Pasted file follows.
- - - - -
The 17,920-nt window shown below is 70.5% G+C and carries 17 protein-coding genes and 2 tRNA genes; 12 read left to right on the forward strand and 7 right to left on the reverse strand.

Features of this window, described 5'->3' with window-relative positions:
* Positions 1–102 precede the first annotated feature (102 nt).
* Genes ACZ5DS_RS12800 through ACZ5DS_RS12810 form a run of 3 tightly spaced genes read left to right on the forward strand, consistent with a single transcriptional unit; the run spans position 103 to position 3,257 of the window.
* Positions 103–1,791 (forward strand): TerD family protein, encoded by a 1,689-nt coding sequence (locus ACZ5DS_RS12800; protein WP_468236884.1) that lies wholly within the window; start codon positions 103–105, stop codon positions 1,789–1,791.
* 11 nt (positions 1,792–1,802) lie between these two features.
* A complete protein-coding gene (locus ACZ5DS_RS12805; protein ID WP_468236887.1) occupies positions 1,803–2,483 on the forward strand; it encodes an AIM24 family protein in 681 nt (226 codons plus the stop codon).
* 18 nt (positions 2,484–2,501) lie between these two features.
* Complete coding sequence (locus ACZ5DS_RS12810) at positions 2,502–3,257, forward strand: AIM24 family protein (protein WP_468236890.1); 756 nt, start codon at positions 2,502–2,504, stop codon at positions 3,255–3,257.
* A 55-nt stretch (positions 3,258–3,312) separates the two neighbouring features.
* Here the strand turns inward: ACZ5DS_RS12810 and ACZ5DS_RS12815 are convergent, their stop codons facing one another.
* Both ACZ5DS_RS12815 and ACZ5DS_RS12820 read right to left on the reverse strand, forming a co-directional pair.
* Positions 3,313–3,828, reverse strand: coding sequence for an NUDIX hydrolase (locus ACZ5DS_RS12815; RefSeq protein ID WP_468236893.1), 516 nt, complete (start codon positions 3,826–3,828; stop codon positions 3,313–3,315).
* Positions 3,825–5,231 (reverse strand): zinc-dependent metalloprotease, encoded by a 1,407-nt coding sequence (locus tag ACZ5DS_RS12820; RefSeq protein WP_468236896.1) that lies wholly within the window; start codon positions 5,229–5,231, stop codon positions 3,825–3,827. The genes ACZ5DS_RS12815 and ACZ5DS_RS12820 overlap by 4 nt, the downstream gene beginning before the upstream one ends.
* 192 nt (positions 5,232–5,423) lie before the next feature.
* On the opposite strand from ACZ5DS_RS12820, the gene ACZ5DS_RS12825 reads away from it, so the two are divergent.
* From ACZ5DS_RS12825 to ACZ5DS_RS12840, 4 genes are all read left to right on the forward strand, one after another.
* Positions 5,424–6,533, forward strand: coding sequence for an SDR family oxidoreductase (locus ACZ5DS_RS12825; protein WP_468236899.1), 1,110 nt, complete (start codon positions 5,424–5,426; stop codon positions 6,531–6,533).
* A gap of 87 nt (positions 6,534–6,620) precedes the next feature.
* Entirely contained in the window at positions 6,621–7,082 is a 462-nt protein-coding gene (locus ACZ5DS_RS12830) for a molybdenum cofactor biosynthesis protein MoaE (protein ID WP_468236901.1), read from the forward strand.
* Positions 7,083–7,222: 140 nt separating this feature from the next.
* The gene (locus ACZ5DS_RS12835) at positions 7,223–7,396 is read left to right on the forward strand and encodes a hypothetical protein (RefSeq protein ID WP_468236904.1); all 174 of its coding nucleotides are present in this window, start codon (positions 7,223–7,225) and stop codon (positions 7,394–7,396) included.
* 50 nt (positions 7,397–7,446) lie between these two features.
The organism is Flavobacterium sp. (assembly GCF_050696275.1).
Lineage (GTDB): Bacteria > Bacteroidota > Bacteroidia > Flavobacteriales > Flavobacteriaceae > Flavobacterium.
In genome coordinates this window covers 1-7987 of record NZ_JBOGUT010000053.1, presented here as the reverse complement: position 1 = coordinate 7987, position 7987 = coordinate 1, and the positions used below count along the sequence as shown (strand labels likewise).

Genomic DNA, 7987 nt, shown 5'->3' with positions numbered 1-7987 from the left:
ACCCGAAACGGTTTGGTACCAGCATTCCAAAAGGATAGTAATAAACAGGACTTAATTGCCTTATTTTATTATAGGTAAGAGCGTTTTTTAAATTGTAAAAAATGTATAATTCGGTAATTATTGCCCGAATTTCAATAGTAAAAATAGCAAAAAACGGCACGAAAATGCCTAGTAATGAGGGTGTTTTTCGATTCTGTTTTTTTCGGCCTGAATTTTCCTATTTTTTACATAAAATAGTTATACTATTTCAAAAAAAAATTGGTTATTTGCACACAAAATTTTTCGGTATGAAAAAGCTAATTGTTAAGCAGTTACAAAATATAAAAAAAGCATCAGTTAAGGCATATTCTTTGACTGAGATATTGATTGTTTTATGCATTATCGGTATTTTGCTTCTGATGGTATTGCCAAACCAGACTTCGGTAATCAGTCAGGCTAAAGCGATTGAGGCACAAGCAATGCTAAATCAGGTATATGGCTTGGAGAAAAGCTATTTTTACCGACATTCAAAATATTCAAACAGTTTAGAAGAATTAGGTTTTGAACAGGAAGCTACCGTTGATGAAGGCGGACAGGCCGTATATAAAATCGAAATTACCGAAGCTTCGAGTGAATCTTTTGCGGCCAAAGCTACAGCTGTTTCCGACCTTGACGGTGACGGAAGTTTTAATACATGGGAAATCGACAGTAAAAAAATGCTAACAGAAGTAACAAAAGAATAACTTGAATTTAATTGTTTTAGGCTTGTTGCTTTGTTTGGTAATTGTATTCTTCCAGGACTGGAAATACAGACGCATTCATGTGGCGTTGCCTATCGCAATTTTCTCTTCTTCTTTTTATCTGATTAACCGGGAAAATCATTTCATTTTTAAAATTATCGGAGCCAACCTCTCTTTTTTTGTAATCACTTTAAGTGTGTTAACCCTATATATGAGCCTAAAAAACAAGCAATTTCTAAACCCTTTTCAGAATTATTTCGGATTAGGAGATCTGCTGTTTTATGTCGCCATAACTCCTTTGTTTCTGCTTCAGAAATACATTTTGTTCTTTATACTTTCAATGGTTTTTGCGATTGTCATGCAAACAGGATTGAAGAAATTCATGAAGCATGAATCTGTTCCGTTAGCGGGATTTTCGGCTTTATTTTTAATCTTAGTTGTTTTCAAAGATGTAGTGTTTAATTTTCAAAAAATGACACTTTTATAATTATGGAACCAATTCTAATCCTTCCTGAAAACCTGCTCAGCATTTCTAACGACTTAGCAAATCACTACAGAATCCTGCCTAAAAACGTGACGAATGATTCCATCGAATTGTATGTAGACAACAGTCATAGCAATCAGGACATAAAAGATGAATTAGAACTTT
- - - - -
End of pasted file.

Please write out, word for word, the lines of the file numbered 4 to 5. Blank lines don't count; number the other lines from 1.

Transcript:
* Genes ACZ5DS_RS12800 through ACZ5DS_RS12810 form a run of 3 tightly spaced genes read left to right on the forward strand, consistent with a single transcriptional unit; the run spans position 103 to position 3,257 of the window.
* Positions 103–1,791 (forward strand): TerD family protein, encoded by a 1,689-nt coding sequence (locus ACZ5DS_RS12800; protein WP_468236884.1) that lies wholly within the window; start codon positions 103–105, stop codon positions 1,789–1,791.